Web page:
Each of these methods offers a unique cooking experience, so choose the one that suits your preferences, equipment, and the flavor you desire for your turkey. They will all yield a perfectly cooked turkey recipe for Thanksgiving this year.
- Roasting: Roasting in the oven is a classic method. It involves cooking the turkey in the oven in a roasting pan. Usually, you place the turkey on a roasting rack in the pan, resulting in a beautifully browned bird with tender meat.
- Deep-Frying: Deep-frying the turkey can give you a crispy skin and juicy turkey meat. However, it requires caution, a large pot, and ample outdoor space to ensure safety. There is nothing like turkey that is deep fried!
- Spatchcocking: Spatchcocking involves flattening the turkey by removing the backbone, the pound turkey flat. This method reduces cooking time and ensures even cooking, with crispy skin.
- Grilling: Grilling a turkey imparts a delicious smoky flavor. It’s perfect for those who love outdoor cooking, and it can be done on a gas or charcoal grill.
- Smoking: Smoking the turkey adds a rich, smoky flavor. You’ll need a smoker or a grill set up for indirect heat, and it’s a bit more time-intensive. Make sure you understand how to use your smoker to make the turkey right.
- Slow-Cooking: Slow-cooking in a crockpot or slow cooker is a hassle-free option. The turkey cooks low and slow, resulting in tender, flavorful meat.
- Braising: Braising involves cooking the turkey in a flavorful liquid, often in a covered pot. This method can result in moist, fall-off-the-bone meat.
- Brining and Roasting: Brining involves soaking the turkey in a saltwater solution before roasting. This adds flavor and helps keep the meat moist. This is my go way – it makes the moistest turkey we have ever had.
WE RECOMMEND: Crock Pot Turkey and Stuffing
How Long to Cook a Turkey
The biggest mistake is overcooking your bird. You need to make sure you remove the turkey before it dries out. No one wants dry turkey during the holidays.
A general rule of thumb is 13 minutes per pound at 350°F for an unstuffed turkey or, if stuffing the bird, 15 minutes for every pound of turkey.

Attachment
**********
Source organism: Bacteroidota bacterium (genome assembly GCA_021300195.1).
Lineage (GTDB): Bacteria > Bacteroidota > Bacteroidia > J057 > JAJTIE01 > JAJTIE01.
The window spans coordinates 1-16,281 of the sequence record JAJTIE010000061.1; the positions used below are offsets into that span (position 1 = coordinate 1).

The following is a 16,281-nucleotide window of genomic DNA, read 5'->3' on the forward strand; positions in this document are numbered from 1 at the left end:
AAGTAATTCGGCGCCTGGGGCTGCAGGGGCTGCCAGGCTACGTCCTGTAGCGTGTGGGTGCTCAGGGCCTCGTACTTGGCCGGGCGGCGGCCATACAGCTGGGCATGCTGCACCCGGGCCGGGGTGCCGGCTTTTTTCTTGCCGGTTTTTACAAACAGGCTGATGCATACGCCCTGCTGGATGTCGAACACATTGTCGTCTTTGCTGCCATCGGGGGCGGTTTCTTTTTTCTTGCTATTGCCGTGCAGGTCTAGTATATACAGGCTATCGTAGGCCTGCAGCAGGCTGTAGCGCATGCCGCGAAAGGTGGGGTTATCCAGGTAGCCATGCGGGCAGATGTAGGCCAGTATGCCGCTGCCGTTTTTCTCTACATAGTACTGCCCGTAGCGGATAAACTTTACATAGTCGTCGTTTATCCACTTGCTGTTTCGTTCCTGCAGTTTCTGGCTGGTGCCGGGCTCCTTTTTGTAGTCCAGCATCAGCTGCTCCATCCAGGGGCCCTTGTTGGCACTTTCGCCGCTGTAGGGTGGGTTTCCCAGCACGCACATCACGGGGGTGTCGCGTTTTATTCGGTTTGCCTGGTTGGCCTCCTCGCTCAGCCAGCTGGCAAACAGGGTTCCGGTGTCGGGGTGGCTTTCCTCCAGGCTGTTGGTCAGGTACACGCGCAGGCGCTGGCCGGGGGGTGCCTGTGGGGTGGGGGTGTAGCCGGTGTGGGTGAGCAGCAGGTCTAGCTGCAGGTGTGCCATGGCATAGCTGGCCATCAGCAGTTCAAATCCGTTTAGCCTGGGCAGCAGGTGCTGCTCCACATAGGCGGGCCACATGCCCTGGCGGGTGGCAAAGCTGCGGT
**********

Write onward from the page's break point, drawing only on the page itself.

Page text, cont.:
Cooking times can vary based on factors such as the turkey’s size, oven or equipment accuracy, and your specific cooking method. Here are some turkey cooking times to help you:
- Roasting: The general rule for roasting a turkey is about 15 minutes per pound at 325°F. A 12-pound turkey would take approximately 3 hours.
- Deep-Frying: Deep-frying requires about 3-4 minutes per pound at 350°F. A 12-pound turkey would take around 36-48 minutes.
- Spatchcocking: Spatchcocking reduces cooking time. Typically, a spatchcocked turkey takes about 10-15 minutes per pound at 325°F . A 12-pound turkey would take roughly 2-2.5 hours.
- Grilling: Grilling times vary, but a general guideline is 12-15 minutes per pound at medium-high heat. A 12-pound turkey might take around 2.5-3 hours on the grill.
- Smoking: Smoking times are longer due to lower temperatures. Plan on about 30-40 minutes per pound at 225-250°F. For a 12-pound turkey, it could take 6-8 hours or more.
- Slow-Cooking: In a slow cooker, allow 5-7 hours on low for a 12-pound turkey. Cooking times may vary depending on the slow cooker model and the recipe.
- Braising: Braising can take 2.5-3 hours for a 12-pound turkey when simmered in liquid over low heat.
What Temperature to Cook a Turkey
Ensuring that the meat reaches the correct temperature helps guarantee that it’s safe to eat and free from harmful bacteria and ensures a juicy and delicious turkey.
Using a reliable meat thermometer is essential to accurately gauge the internal temperature of the turkey. Make sure you account for carryover cooking during the turkey rest time.
To be certain the entire turkey is thoroughly cooked, you can check the internal temperature in multiple places, including the breast, thigh, and wing joint. All these areas should register at least 165°F before considering the turkey done. Here’s how to check:
- Breast Meat: Insert your meat thermometer into the center of the turkey breast.
- Thigh Meat: The thigh meat tends to cook more slowly. Insert the thermometer into the thickest part of the thigh without touching the bone.
- Stuffing (if used): If you’re cooking stuffing inside the turkey, the stuffing itself should also reach an internal temperature of 165°F to ensure that any potential bacteria are killed.
WE RECOMMEND: Turkey Cooking Times in a Convection Oven
Carving a Turkey
Carving a turkey can be intimidating for cooks of any skill level. But carving a turkey doesn’t require a master chefs skills. You just need a little know how and the right tools.
We’ll show you what you need to know to carve a beautiful plate of poultry. The most important tip to remember is to allow the turkey to rest – do not carve as soon as you take the turkey from the oven.
What Tools You Need to Carve a Turkey
Having the proper tools on hand will make the process of carving a turkey much smoother and safer. These are our recommendations:
- Carving Knife
- Carving Fork
- Cutting Board
- Kitchen Shears (Optional)
- Carving Gloves (Optional)
WE RECOMMEND: How to Carve Turkey Breast (the rest of the bird)
How to Carve a Turkey
Carving a turkey can seem intimidating, but with a bit of practice and these steps, you’ll be able to present a beautifully carved turkey to your guests.
- Let It Rest: Allow the turkey to rest for about 20-30 minutes after it comes out of the oven. This lets the juices redistribute, ensuring a juicy bird.